Q: What do you enjoy reading?

I love romantic poetry. I’m a big Wordsworth and William Blake Fan. I also love my ladies of modernism, like Djuna Barnes, Gertrude Stein, or Marianne Moore. They’re just so wonderfully bizarre … Lately, I’ve been reading a lot of short stories. I love magical realism. Karen Tai Yamashita is a new favorite of mine right now … I also just finished Her Body and other Parties by Carmen Maria Machado and it absolutely slew me! There’s something so engaging about folklore on a real primal level, and it’s such a ripe landscape for deconstructing our gender and sexuality.


Q: How are you involved in your local community?

I’m very much involved in my campus community at University of Puget Sound. I do a lot of work with the English Department to plan literary events on campus. A big goal of ours is to draw-in students from across all disciplines and show them literature is for everyone. One way we do that is with the campus book club, which is open to all majors and minors. Every semester we have a different theme. This semester, the theme is metafiction – or writing about writing. We’re starting with Pale Fire by Vladimir Nabokov. It’s been incredible to see people who’ve never taken an English class get so excited by literature.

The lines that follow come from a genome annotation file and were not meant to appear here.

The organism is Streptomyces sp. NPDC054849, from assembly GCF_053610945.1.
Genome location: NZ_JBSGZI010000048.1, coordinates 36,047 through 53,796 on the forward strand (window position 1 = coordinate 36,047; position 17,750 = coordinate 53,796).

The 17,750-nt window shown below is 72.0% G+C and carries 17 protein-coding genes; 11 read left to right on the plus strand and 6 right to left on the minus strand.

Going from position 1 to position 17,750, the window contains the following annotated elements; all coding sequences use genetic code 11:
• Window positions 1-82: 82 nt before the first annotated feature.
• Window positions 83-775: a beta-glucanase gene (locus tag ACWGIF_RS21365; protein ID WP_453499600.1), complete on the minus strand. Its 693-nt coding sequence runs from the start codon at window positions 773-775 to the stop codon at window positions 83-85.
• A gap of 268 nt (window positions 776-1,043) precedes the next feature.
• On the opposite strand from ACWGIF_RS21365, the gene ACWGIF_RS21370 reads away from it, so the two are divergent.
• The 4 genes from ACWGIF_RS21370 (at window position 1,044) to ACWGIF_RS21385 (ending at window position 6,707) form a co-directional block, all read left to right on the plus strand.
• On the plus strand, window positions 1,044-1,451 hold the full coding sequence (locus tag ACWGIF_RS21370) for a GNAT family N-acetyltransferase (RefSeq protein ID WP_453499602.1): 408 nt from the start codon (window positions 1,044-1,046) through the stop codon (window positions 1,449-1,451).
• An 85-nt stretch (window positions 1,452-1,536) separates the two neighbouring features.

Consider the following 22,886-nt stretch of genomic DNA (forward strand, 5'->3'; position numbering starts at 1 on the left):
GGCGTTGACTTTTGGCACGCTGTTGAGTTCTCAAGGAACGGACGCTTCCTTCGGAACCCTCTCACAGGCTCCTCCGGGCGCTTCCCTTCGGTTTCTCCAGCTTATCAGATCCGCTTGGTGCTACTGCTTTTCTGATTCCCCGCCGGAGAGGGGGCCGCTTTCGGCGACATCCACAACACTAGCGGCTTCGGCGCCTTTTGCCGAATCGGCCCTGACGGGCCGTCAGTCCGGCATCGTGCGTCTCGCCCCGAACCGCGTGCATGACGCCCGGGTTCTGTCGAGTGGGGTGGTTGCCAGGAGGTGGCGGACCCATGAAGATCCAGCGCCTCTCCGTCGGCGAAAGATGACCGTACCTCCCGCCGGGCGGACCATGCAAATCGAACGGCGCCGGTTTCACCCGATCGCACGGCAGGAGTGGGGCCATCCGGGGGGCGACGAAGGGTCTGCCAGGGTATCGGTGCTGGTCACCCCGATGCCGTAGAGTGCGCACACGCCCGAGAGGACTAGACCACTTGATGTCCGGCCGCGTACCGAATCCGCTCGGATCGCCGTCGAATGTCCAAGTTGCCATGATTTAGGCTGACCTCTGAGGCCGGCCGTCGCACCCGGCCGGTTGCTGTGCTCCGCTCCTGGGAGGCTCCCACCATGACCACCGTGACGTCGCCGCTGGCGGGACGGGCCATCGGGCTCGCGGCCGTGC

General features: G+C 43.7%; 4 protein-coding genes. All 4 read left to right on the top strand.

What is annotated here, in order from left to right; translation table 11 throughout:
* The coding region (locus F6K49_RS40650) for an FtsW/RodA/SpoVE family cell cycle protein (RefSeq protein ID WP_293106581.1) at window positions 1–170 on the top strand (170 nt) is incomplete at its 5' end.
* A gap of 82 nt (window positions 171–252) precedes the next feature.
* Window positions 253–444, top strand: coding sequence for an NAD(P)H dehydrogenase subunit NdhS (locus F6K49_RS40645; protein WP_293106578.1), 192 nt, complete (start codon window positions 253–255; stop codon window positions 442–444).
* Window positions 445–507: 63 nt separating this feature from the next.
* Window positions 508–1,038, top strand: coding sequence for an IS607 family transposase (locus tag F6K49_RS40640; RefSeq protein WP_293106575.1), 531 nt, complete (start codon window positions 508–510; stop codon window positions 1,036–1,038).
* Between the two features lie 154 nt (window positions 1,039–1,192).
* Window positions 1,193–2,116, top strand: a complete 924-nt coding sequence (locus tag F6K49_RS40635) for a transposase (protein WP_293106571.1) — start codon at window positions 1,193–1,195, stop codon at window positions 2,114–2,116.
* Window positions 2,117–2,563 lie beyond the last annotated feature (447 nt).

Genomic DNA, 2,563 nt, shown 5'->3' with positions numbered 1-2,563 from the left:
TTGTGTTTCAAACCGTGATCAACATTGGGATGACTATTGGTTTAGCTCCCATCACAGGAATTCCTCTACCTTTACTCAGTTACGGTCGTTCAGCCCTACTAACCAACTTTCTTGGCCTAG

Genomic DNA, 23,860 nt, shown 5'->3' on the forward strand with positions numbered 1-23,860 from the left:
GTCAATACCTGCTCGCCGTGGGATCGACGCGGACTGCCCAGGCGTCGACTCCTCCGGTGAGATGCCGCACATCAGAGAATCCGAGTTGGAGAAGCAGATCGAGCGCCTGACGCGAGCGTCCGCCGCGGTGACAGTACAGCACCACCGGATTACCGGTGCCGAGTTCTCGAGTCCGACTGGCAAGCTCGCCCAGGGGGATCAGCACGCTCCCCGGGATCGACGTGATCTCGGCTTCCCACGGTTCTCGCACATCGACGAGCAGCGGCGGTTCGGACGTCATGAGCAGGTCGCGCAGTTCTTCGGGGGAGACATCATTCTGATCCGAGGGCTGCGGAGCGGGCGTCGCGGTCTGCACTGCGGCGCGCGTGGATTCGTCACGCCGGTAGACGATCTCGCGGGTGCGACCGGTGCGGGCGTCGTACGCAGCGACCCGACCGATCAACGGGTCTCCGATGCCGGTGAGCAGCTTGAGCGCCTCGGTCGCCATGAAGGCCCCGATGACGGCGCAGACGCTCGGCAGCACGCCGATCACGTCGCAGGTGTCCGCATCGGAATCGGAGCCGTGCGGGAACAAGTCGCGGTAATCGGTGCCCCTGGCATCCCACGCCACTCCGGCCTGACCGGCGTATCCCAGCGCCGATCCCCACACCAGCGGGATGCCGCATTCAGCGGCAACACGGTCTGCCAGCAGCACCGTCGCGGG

Q: What changes would you like to see in our community?

One of my favorite things about writing for Puget Sound Trail is that I get to interact with the literary community off campus and serve as a liaison between UPS and the greater Tacoma community. There’s such a great artistic community in Tacoma that is growing more and more each day, and I love finding more ways to get other students involved with it.


More about Carlisle:

Carlisle Huntington is a junior at the University of Puget Sound, majoring in English and creative writing. Originally from Orange County California, she’ll deny ever having lived there. She’s had a passion for reading and literary arts for as long as she could hold a pencil and turn a page. Though poetry and fiction were her first loves, she also has experience with journalism. She writes for University of Puget Sound newspaper Puget Sound Trail. When she’s not writing, she’s planning the next creative event for her local campus community. She’s the head of the UPS English Department Event Planning Committee and she oversees the UPS English Film Series, Holiday Book Swap, and Campus Book Club. Her Other hobbies include crochet, embroidery, and boiling her entire identity into a pithy paragraph.

Live-Recording ft. José Olivarez & Britteney Black Rose Kapri

PPP Live Recording

This March, the Prickly Pear Podcast welcomed poetry giants  JosĂ© Olivarez and Britteney Black Rose Kapri to Tacoma for a live podcast recording! JosĂ© and Britteney joined our podcast host, Christina Butcher, and local poet Michael Haeflinger, for a chat about poetry, art and identity at King’s Books on March 20th.